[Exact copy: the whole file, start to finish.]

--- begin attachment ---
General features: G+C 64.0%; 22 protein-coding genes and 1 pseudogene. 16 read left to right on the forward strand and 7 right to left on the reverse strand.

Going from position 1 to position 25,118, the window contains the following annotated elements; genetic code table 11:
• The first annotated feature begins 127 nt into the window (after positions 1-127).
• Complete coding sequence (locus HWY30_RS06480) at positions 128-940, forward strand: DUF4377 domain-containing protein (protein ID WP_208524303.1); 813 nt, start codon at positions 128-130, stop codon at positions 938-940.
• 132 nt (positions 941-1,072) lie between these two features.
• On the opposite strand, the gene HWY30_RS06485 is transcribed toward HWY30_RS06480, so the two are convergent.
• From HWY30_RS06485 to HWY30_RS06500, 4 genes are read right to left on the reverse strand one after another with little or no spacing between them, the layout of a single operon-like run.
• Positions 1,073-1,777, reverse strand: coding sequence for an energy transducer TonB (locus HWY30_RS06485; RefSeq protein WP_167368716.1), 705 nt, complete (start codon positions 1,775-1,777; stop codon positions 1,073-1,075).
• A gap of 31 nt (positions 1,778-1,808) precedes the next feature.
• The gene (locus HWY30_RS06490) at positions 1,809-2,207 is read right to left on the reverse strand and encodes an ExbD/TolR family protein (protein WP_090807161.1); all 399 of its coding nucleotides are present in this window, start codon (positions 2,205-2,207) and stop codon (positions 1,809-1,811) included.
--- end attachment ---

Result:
General features: G+C 64.0%; 22 protein-coding genes and 1 pseudogene. 16 read left to right on the forward strand and 7 right to left on the reverse strand.

Going from position 1 to position 25,118, the window contains the following annotated elements; genetic code table 11:
• The first annotated feature begins 127 nt into the window (after positions 1-127).
• Complete coding sequence (locus HWY30_RS06480) at positions 128-940, forward strand: DUF4377 domain-containing protein (protein ID WP_208524303.1); 813 nt, start codon at positions 128-130, stop codon at positions 938-940.
• 132 nt (positions 941-1,072) lie between these two features.
• On the opposite strand, the gene HWY30_RS06485 is transcribed toward HWY30_RS06480, so the two are convergent.
• From HWY30_RS06485 to HWY30_RS06500, 4 genes are read right to left on the reverse strand one after another with little or no spacing between them, the layout of a single operon-like run.
• Positions 1,073-1,777, reverse strand: coding sequence for an energy transducer TonB (locus HWY30_RS06485; RefSeq protein WP_167368716.1), 705 nt, complete (start codon positions 1,775-1,777; stop codon positions 1,073-1,075).
• A gap of 31 nt (positions 1,778-1,808) precedes the next feature.
• The gene (locus HWY30_RS06490) at positions 1,809-2,207 is read right to left on the reverse strand and encodes an ExbD/TolR family protein (protein WP_090807161.1); all 399 of its coding nucleotides are present in this window, start codon (positions 2,205-2,207) and stop codon (positions 1,809-1,811) included.